• See their context as a complex system and use that shared understanding to inform action and increase the potential coherence of distributed action.
  • Identify and engage patterns that people believe will unlock change (e.g., weakening patterns that sustain the problem or strengthen bright spots that can shift the system).
  • Build or strengthen connections, networks, and information flows across the system.
  • Build an infrastructure for learning and, as Marilyn Darling says, “return that learning to the system.”

Elaborating these and other conditions that might support system change requires a participatory process that prioritizes the voices of those closest to the day-to-day operations of the system.

As we look at the conditions we are trying to cultivate, we must also look at those in ourselves and in our organizations. We are all part of the respective systems we are engaging and it’s critical to contend with power and who is making decisions both within an organization and in a broader system impacted by those decisions. If you haven’t already done work on your own relationship to power and how it impacts your work, now might be a great time to dig in. Consider asking:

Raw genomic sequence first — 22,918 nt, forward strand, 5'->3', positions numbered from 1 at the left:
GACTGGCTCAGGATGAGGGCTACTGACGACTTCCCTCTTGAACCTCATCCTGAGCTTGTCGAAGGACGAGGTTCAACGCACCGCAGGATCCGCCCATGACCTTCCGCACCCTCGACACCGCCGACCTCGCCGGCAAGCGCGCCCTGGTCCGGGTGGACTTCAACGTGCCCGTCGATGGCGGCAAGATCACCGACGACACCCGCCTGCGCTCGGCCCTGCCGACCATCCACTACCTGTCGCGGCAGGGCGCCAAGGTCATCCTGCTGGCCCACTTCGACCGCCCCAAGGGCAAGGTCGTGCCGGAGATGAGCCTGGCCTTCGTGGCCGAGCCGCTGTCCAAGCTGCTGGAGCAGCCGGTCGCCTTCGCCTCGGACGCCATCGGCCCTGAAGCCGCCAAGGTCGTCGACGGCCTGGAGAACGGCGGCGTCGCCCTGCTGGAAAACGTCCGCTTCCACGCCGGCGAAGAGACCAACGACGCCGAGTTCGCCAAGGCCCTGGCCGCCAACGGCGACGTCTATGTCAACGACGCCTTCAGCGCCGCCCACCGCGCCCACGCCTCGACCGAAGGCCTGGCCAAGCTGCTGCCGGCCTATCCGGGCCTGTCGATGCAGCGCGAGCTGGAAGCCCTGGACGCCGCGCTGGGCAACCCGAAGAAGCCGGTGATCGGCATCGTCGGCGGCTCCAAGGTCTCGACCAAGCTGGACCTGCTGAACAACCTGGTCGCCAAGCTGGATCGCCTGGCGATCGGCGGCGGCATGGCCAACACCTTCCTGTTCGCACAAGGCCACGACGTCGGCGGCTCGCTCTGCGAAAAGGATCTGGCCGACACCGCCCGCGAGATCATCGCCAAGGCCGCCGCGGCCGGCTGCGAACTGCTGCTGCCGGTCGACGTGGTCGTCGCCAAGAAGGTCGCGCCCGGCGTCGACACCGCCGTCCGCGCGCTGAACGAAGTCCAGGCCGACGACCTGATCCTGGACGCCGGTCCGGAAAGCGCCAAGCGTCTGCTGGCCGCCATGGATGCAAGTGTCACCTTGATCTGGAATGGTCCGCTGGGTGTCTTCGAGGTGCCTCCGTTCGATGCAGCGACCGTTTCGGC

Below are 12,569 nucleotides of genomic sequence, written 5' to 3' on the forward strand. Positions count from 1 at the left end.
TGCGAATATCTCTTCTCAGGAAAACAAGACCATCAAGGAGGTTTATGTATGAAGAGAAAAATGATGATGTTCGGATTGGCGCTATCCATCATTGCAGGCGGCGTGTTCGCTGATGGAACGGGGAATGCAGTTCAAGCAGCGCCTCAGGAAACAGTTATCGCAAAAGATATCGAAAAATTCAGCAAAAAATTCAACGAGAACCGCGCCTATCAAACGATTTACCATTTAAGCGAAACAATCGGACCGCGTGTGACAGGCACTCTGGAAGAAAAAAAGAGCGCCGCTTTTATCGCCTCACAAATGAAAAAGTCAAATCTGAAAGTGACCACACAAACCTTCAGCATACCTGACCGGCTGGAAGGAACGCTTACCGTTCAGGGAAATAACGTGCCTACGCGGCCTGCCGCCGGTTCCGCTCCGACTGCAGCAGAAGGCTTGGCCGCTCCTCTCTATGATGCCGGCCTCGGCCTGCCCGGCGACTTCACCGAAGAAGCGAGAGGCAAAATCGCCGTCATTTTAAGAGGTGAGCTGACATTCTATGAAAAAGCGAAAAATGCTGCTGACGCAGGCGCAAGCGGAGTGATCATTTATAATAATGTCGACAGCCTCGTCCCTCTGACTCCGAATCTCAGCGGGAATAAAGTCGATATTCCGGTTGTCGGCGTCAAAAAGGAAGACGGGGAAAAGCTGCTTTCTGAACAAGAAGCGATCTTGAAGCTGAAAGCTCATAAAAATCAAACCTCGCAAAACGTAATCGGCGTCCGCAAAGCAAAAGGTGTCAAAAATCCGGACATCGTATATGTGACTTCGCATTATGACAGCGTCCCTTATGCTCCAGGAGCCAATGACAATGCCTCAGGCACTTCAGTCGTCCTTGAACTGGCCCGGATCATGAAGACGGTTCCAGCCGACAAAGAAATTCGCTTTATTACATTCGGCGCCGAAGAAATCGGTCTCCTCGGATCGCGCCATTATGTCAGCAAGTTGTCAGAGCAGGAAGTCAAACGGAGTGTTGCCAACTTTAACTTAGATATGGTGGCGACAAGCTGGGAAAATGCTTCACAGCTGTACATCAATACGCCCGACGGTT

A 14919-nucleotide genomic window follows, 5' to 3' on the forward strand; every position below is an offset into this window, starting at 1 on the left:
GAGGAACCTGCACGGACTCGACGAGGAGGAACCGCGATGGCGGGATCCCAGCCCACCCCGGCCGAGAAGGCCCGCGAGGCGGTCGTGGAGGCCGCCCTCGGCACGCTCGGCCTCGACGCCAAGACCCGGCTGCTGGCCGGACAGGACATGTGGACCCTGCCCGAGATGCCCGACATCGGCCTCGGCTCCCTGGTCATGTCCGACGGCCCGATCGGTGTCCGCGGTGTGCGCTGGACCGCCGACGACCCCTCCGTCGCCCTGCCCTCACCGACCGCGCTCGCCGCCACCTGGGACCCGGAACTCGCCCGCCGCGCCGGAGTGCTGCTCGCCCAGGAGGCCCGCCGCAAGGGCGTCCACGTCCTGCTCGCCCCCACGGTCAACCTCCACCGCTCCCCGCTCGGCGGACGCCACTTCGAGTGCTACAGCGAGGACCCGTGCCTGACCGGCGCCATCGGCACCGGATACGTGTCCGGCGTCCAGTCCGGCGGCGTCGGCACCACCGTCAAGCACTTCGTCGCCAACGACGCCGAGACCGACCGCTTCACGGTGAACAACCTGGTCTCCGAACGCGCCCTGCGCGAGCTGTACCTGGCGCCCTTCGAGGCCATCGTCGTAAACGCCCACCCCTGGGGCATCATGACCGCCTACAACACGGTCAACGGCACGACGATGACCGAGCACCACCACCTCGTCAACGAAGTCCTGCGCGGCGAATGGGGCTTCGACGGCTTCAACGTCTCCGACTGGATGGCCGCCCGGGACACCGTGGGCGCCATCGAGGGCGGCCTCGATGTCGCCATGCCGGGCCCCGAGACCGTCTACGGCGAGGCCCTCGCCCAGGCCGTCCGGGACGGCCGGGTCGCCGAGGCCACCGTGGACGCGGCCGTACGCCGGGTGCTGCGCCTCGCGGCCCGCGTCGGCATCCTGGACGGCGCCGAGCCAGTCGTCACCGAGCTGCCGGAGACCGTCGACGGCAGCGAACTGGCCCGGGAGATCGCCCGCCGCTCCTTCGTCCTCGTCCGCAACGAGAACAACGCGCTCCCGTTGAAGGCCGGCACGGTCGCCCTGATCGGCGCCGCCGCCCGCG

• How are we showing up in the system? What feedback are we getting about how we’re showing up? Are we working in a system-informed way? How do others experience our presence?
  • What is the quality of our relationships with other key system actors? How have we prioritized the voices of those closest to the context?
  • How do we understand our own power in the context we are working in and the people we are working with? How do others perceive it? How can we engage others in an honest conversation about our relative power?

Fortunately, changing how we show up in a system shifting initiative is a condition over which we have the greatest control. Unfortunately, many of us, especially funders, show up in ways that replicate or entrench unhelpful power dynamics that constrain choice and make distributed decision making impossible. This means a critical early condition for system change is understanding and adapting the ways in which our organizations — and even ourselves — work. For more thoughts on internal organizational conditions and how to work toward them, see Building Emergent Organizations.

Practice #3: Liberate Choice